Association for Behavior Analysis International

The Association for Behavior Analysis International® (ABAI) is a nonprofit membership organization with the mission to contribute to the well-being of society by developing, enhancing, and supporting the growth and vitality of the science of behavior analysis through research, education, and practice.


34th Annual Convention; Chicago, IL; 2008

Event Details

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Paper Session #235
International Paper Session - Verbal Behavior Training and Practice
Sunday, May 25, 2008
1:30 PM–2:50 PM
Stevens 4
Area: VRB
Chair: Mecca Chiesa (University of Kent)
We Need a Commented Edition of Skinner’s Verbal Behavior (1957).
Domain: Applied Research
MARIA DE LOURDES PASSOS (UFRJ/University of Massachusetts Medical School-Shriver Center)
Abstract: One of the most important reasons why Verbal Behavior (Skinner, 1957) is difficult to read is the amount and range of topics outside behavior analysis whose knowledge is required to understand the book. Skinner’s approach to verbal behavior relies mainly on theoretical frameworks from the fields of operant conditioning, traditional grammar and linguistics, literature and literary criticism, and epistemology. The topics from outside the field of behavior analysis appear in Verbal Behavior either openly, as in the case of references to authors or themes, or covertly, as an implicit background for the discussion of several issues. The book offers a brief explanation of the concepts necessary to understand the behavioral processes, but none to understand concepts that pertain to the other fields. A commented edition of Verbal Behavior would highlight the richness of its sources and would provide the information necessary to make the book accessible to readers of different backgrounds. Above all, it needs to be done to make Verbal Behavior understandable to students of behavior analysis.
Self-Rule Generation: The Effect of Observation Training.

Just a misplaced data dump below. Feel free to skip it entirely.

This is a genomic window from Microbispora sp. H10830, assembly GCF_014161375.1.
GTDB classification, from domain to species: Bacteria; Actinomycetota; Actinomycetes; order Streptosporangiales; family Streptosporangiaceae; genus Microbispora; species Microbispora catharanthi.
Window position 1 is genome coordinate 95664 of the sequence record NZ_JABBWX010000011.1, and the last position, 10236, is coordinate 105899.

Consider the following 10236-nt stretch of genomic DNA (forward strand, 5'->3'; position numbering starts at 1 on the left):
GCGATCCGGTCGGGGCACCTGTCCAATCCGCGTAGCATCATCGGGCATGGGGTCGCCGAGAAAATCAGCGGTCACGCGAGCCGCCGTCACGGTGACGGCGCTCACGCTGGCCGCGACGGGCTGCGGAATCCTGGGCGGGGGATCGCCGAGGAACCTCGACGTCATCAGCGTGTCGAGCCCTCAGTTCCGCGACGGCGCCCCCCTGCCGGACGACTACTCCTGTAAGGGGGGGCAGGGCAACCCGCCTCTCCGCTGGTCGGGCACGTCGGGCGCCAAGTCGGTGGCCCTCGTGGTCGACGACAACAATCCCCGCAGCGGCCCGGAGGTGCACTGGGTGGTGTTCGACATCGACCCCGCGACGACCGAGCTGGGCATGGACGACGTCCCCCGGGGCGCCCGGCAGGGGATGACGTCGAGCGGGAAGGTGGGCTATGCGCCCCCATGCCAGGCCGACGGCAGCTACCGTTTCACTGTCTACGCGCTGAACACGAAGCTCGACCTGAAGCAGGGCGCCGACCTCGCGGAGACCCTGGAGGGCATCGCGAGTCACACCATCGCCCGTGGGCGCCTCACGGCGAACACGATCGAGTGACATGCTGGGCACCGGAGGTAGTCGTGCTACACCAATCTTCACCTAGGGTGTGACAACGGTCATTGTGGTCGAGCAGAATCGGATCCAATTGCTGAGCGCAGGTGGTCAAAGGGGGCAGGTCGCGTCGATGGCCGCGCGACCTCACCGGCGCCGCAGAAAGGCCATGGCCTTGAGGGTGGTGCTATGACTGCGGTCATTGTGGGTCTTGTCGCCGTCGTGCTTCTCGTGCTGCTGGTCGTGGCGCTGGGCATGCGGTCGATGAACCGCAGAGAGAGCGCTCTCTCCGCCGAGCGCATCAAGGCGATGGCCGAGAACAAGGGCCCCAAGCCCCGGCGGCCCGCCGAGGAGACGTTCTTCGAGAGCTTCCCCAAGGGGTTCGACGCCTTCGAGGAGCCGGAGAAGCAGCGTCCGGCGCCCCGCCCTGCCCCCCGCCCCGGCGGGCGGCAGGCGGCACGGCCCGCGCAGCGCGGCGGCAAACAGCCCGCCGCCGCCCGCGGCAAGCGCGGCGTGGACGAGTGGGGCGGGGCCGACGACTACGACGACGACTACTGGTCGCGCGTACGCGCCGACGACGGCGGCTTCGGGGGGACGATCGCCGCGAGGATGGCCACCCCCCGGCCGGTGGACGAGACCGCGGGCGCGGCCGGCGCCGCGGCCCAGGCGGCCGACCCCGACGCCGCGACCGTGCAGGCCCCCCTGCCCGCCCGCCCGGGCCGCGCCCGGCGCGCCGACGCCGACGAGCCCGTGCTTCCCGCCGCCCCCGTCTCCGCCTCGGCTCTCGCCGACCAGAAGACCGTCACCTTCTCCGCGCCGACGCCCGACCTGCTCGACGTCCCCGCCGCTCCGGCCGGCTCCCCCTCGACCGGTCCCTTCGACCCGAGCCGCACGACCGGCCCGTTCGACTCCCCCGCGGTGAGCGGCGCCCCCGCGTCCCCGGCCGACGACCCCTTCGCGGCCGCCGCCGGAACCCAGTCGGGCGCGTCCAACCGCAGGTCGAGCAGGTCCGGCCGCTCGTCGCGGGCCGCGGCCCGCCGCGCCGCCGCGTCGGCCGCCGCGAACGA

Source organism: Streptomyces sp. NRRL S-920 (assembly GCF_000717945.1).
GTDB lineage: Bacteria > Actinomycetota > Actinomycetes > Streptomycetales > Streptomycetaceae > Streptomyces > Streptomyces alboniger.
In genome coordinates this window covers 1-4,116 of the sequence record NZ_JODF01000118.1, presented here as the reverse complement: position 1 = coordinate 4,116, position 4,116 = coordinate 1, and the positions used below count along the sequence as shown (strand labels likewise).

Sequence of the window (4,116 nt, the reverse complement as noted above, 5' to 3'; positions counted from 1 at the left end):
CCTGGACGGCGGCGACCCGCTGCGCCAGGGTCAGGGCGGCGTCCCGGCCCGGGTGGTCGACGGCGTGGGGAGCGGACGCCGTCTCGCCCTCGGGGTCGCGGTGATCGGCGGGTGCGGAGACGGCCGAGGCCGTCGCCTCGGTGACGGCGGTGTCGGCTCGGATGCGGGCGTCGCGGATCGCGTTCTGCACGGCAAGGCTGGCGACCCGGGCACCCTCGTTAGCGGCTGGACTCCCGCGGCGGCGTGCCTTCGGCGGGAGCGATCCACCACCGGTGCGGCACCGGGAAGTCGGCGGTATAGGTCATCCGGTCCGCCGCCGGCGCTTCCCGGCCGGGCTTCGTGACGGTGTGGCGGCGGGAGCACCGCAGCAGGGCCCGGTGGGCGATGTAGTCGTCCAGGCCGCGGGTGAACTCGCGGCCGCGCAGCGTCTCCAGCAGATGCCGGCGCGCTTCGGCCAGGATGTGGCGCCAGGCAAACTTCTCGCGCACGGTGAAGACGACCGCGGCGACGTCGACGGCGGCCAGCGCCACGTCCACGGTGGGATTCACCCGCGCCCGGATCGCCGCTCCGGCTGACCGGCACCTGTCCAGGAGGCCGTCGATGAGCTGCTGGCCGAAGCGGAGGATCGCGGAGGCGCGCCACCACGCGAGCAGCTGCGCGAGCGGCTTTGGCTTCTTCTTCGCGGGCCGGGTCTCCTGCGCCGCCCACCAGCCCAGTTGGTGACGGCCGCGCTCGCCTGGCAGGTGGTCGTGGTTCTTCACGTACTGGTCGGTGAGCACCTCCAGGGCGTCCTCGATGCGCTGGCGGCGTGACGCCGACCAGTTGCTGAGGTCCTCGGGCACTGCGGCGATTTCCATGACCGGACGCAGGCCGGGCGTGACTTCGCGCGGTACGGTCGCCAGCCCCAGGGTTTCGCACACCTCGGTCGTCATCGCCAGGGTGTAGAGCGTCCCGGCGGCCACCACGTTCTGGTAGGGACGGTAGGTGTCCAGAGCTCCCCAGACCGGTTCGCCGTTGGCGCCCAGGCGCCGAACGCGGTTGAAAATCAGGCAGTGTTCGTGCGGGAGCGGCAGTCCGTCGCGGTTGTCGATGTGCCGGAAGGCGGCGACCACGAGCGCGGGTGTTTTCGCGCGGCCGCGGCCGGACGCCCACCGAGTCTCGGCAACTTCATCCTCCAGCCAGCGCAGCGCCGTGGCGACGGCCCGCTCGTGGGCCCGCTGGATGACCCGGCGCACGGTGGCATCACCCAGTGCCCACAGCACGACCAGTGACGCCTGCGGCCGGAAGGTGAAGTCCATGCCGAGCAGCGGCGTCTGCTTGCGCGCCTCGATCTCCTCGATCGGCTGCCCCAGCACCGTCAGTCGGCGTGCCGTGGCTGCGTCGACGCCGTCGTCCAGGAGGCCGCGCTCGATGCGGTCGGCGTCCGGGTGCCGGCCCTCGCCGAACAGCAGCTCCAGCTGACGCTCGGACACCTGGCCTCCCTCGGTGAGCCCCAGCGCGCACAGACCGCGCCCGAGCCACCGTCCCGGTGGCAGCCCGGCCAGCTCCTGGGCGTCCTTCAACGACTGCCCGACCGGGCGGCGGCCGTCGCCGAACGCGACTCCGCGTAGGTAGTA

Domain: Applied Research
CRISTIN D. JOHNSTON (University of Nevada, Reno), Linda J. Parrott Hayes (University of Nevada, Reno)
Abstract: Observation Training, teaching individuals to observe and collect data on another person's behavior, has been utilized in the area of Behavioral Safety research and has been shown to be effective in reducing risky behavior without the use of feedback interventions (Alvero & Austin, 2004; Harrison, 2005). In a computer analog, we analyzed how 1) the verbal behavior of those making observations and 2) the type of Observation Training impacted subsequent non-verbal responding. Specifically, we looked at the accuracy and specificity of the rules participants generated for themselves and their congruence with non-verbal responding.
Changing the Behaviour of Adult Models: Effects on the Verbal Behaviour of a Child.
Domain: Applied Research
MECCA CHIESA (University of Kent)
Abstract: Concerns were raised by staff about the behaviour of a 10-year-old boy attending an after-school play scheme. Observation revealed that the boy’s verbal interactions with staff and other children were consistently rude and insulting. Observation of staff and parents’ verbal interactions with the boy showed very little in the way of positive interaction. Training implemented with staff and the boy’s parents brought about a change in their verbal behaviour, a shift from mainly negative to mainly positive. Subsequent observation of the boy’s verbal interactions showed a decrease in negative interactions and the presence of some positive verbal behaviour in the repertoire. No training was carried out with the boy and no instructions were delivered to him.



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